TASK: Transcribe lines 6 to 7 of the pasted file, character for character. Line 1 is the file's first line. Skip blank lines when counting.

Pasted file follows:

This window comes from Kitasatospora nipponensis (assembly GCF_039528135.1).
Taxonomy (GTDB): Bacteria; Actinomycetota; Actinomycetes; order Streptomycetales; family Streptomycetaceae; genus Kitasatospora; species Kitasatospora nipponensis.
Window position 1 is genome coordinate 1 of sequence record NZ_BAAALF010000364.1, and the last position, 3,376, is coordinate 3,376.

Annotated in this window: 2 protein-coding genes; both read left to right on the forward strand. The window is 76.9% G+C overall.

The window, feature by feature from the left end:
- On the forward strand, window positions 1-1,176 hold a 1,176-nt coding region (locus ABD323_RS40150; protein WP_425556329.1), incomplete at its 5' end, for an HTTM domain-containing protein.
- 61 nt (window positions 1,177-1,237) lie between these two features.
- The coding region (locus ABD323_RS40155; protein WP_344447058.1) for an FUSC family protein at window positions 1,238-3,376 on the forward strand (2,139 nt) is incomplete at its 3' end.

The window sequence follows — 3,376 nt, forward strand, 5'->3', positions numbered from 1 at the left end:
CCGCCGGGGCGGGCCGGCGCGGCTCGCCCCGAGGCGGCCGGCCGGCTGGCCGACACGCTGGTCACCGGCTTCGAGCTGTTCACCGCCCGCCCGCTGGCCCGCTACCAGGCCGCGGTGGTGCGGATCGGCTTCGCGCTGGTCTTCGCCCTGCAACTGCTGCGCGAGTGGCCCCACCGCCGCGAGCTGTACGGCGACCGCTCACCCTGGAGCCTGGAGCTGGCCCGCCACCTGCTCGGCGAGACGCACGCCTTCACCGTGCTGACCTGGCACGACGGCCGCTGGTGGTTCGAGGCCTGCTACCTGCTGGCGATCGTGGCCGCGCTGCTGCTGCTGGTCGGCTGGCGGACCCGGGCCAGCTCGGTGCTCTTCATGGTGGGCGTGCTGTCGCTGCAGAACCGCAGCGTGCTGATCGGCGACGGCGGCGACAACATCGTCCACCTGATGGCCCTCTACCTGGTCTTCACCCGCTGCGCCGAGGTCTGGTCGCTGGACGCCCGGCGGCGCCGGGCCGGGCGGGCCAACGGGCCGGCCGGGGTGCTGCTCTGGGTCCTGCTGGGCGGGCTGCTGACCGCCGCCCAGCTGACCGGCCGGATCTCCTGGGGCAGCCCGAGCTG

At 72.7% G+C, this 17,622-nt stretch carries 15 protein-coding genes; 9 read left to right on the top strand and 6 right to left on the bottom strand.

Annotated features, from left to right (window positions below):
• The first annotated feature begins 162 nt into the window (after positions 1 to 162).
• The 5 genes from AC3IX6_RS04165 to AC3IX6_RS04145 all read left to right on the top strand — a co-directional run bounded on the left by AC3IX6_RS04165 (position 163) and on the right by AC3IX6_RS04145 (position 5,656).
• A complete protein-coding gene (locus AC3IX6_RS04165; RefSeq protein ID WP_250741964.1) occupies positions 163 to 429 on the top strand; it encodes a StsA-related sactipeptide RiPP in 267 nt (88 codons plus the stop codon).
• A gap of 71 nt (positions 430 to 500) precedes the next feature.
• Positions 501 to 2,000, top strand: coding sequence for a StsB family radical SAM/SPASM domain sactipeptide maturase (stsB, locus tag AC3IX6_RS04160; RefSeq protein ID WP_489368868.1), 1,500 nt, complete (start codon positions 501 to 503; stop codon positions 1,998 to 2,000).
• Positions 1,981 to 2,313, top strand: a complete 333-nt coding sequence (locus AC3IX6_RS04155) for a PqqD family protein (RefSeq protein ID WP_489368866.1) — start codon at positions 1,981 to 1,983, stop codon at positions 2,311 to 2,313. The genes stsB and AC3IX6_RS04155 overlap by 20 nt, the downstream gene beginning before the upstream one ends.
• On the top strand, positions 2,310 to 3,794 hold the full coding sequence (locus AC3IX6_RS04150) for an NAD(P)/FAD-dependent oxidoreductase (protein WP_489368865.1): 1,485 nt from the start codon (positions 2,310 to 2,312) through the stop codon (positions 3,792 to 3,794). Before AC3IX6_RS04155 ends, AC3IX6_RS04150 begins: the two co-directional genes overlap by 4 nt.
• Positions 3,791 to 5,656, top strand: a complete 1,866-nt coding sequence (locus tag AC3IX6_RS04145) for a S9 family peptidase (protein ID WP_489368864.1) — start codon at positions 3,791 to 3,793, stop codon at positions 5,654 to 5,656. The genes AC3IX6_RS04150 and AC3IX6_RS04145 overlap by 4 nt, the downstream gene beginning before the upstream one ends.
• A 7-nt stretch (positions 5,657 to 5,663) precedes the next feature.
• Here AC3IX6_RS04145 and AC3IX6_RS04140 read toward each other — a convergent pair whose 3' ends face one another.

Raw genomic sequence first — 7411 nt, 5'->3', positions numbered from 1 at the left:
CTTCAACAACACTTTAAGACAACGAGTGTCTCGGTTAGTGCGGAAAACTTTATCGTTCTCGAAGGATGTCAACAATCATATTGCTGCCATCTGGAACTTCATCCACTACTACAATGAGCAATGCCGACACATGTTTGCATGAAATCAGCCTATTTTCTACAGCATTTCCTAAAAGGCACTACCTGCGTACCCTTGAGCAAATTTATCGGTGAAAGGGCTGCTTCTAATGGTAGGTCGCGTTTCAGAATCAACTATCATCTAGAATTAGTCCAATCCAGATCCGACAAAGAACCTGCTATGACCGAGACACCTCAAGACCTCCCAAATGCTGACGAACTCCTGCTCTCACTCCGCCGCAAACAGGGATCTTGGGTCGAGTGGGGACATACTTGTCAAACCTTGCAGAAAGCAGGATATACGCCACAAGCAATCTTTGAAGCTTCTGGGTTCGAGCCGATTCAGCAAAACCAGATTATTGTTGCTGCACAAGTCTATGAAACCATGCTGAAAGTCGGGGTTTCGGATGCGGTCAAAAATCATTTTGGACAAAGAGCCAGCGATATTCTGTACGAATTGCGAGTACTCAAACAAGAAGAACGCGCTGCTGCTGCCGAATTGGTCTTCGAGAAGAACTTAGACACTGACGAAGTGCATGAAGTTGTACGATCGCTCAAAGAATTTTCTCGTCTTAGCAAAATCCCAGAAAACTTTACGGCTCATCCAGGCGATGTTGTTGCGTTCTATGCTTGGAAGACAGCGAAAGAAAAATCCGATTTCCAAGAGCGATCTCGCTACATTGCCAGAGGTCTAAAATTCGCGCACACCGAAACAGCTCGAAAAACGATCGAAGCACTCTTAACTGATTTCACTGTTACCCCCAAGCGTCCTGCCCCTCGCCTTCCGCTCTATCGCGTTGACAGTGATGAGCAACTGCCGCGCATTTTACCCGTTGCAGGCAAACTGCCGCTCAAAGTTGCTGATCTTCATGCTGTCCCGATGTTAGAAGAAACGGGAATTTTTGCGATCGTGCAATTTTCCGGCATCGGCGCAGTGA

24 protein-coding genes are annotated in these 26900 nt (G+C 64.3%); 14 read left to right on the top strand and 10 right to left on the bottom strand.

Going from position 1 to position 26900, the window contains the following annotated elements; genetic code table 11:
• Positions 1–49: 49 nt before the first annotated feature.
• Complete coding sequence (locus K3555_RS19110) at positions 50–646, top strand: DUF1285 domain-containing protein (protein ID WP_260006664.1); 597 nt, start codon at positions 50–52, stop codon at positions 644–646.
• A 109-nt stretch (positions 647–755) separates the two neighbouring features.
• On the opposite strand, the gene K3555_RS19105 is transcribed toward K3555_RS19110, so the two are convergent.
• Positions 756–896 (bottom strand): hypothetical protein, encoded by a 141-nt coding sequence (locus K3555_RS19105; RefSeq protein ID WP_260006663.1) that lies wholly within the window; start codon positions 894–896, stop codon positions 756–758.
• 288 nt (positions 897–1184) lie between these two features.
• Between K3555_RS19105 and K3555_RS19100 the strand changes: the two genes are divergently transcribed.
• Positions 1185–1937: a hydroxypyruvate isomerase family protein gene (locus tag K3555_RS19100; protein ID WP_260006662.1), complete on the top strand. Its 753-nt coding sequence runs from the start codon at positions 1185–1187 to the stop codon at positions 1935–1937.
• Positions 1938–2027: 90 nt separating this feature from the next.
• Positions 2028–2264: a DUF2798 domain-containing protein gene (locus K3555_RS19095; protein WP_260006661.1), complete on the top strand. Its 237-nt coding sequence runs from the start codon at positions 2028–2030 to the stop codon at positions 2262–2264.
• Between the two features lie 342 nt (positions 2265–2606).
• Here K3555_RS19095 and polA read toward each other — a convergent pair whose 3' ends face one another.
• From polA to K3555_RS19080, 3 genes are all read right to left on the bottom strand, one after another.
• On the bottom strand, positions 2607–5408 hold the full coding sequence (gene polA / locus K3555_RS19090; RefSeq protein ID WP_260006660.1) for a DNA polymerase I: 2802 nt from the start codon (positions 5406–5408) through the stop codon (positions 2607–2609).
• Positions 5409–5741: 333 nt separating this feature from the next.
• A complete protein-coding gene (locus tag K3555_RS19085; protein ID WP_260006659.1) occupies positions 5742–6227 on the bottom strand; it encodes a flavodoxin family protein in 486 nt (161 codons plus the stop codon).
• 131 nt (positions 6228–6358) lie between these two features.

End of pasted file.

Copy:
- On the forward strand, window positions 1-1,176 hold a 1,176-nt coding region (locus ABD323_RS40150; protein WP_425556329.1), incomplete at its 5' end, for an HTTM domain-containing protein.
- 61 nt (window positions 1,177-1,237) lie between these two features.